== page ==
Even before Orioles outfielder Cedric Mullins made his major league debut Aug. 10, Orioles outfielder Adam Jones was warm and helpful to the 23-year-old.
Jones, the Orioles’ mainstay in center field from 2008 through this season, ceded the position to Mullins without hesitation. But the mutual admiration between the outfielders began well before Mullins arrived in Baltimore.
“Adam always [supported] new guys in camp and young guys coming in, but I think you could tell he had a special affection for [Mullins],” Orioles manager Buck Showalter said. “One, because he knew Cedric had a chance to be a good player. And believe me, he’s got a lot of bridges to cross here. But I think Adam … it’s not like he went out of his way. Adam does that to a lot of people.”
The 5-foot-8, 175-pound Mullins has been a nice spark for the Orioles during his five games with the big league club, going 8-for-20 with four extra-base hits. Mullins batted .288/.346/.465 with 11 home runs, 46 RBIs and 21 stolen bases with Double-A Bowie and Triple-A Norfolk this season.
Showalter said Mullins’ knack for taking in advice and information is a good sign.
“Cedric’s a listener,” Showalter said. “He’s not always trying to say, ‘Yeah, that’s right Adam,’ but … he’s soaking it in.
“The good ones take it all in.”
Mullins was drafted by the Orioles in the 13th round of the 2015 MLB Draft out of Campbell University (N.C). He played the remainder of the 2015 season with Short-Season-A Aberdeen after signing, and he played the 2016 season at Low-A Delmarva. After spending time at big league spring training in 2017, Mullins moved up to Bowie. An injury-riddled 2017 season merely delayed his ascension through the system.
Jones has been impressed with Mullins’ poise since his call-up.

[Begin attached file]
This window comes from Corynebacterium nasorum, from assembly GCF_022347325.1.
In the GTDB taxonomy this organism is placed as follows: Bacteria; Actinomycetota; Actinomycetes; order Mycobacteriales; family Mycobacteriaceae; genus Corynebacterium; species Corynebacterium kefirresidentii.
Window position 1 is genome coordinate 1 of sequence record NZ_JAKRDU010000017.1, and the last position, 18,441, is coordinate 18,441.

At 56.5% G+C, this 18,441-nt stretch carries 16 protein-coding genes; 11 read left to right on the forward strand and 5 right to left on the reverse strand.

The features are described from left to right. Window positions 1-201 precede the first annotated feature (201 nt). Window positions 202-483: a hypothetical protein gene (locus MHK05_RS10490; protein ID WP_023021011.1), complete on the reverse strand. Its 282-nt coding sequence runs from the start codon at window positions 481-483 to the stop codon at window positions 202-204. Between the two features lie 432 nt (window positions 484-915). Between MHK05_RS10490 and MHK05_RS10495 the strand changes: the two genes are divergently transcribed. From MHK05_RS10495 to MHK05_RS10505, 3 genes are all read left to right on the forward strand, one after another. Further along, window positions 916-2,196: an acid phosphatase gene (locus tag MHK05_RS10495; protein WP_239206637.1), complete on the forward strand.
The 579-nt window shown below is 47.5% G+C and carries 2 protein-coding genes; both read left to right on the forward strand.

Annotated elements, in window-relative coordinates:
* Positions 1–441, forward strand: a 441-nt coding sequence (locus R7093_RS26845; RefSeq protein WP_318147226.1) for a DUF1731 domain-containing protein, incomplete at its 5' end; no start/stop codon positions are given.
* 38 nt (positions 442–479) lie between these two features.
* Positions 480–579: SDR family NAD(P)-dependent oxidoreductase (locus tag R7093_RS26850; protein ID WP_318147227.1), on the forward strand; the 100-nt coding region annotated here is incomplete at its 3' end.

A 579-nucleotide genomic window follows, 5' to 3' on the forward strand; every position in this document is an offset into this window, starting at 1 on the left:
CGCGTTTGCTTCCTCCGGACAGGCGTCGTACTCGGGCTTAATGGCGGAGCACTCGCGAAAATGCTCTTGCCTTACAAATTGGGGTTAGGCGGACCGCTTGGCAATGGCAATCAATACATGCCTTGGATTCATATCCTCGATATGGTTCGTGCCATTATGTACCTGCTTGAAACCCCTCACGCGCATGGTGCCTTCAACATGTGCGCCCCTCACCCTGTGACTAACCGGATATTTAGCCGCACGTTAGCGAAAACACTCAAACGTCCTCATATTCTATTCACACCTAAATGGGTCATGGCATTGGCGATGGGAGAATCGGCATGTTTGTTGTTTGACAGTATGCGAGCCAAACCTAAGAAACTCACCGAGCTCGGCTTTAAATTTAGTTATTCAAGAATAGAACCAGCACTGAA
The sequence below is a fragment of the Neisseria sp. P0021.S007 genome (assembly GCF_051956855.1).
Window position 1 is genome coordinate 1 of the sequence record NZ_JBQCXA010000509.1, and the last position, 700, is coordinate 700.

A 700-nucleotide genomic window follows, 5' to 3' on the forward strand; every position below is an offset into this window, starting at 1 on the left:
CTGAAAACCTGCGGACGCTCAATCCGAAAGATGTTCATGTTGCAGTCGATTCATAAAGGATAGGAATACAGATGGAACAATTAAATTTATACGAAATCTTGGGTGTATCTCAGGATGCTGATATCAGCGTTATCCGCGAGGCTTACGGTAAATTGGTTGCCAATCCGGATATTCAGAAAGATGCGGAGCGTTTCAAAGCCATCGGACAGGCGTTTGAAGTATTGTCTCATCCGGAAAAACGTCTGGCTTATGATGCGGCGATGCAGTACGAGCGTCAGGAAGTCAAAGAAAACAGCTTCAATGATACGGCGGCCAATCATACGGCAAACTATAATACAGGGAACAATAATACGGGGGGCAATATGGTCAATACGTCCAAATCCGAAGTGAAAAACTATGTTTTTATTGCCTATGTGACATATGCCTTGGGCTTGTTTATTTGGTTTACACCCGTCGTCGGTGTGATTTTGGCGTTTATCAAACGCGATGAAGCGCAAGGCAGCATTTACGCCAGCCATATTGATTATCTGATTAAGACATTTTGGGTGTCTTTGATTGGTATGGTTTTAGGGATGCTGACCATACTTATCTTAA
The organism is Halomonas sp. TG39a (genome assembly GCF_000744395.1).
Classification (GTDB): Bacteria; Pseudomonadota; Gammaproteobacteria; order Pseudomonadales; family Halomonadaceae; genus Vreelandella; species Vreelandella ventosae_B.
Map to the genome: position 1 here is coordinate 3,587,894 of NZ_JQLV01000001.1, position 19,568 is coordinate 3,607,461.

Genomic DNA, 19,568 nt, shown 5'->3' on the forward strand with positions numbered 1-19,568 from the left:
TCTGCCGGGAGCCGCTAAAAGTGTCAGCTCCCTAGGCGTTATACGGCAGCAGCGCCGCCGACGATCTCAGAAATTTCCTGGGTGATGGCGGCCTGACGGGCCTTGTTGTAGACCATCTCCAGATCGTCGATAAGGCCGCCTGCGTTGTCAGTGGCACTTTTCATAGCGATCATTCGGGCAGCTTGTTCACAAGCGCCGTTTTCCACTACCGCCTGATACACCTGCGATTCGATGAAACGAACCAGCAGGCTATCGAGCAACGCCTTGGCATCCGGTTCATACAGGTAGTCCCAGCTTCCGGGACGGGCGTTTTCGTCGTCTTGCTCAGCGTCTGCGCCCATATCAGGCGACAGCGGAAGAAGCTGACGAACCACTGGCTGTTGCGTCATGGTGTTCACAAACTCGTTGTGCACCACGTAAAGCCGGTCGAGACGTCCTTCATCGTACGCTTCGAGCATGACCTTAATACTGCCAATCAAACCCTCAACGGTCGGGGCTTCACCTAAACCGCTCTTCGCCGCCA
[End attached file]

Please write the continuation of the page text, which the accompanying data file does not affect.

“He’s got a good group of veterans around him to keep him poised,” Jones said. “He’s in a good situation here, just knowing not really any expectations throughout the year except get some at-bats, get some seasoning, get some dirt in his spikes and have some fun. He’s just coming in, just playing baseball.”
Showalter likened Mullins to former Orioles Manny Machado and Jonathan Schoop in that his defensive prowess will give him opportunities to prove his worth at the plate. Mullins’ speed in center field is a key aspect of his game.
Orioles outfielder Trey Mancini said Mullins has looked like a major league-caliber player since he arrived in Baltimore.
“He’s not scared at all,” Mancini said. “Maybe had a little bit of pregame jitters. I talked to him before [Mullins’ debut] the other day and I said, ‘Trust me, when the lights come on at 7:00 [p.m.], you’re going to be totally fine.’ And he went out here and got three hits that night and looked awesome. He’s a great kid, and it’s been really exciting to have him up here.”
Showalter said Mullins’ most impressive attribute thus far has been his mentality.
“I saw that calmness, [bench coach John Russell] and I were talking about it in spring training the first time he came over [to big league camp],” Showalter said. “He’s not a guy that has to try to see how easy he can make things look. There’s just a flow to his game. I think it’s one of those guys that when you do the analytics and stuff — his closing speed and all that other stuff –you might be surprised by how good he is compared to the way it looks to the naked eye.”
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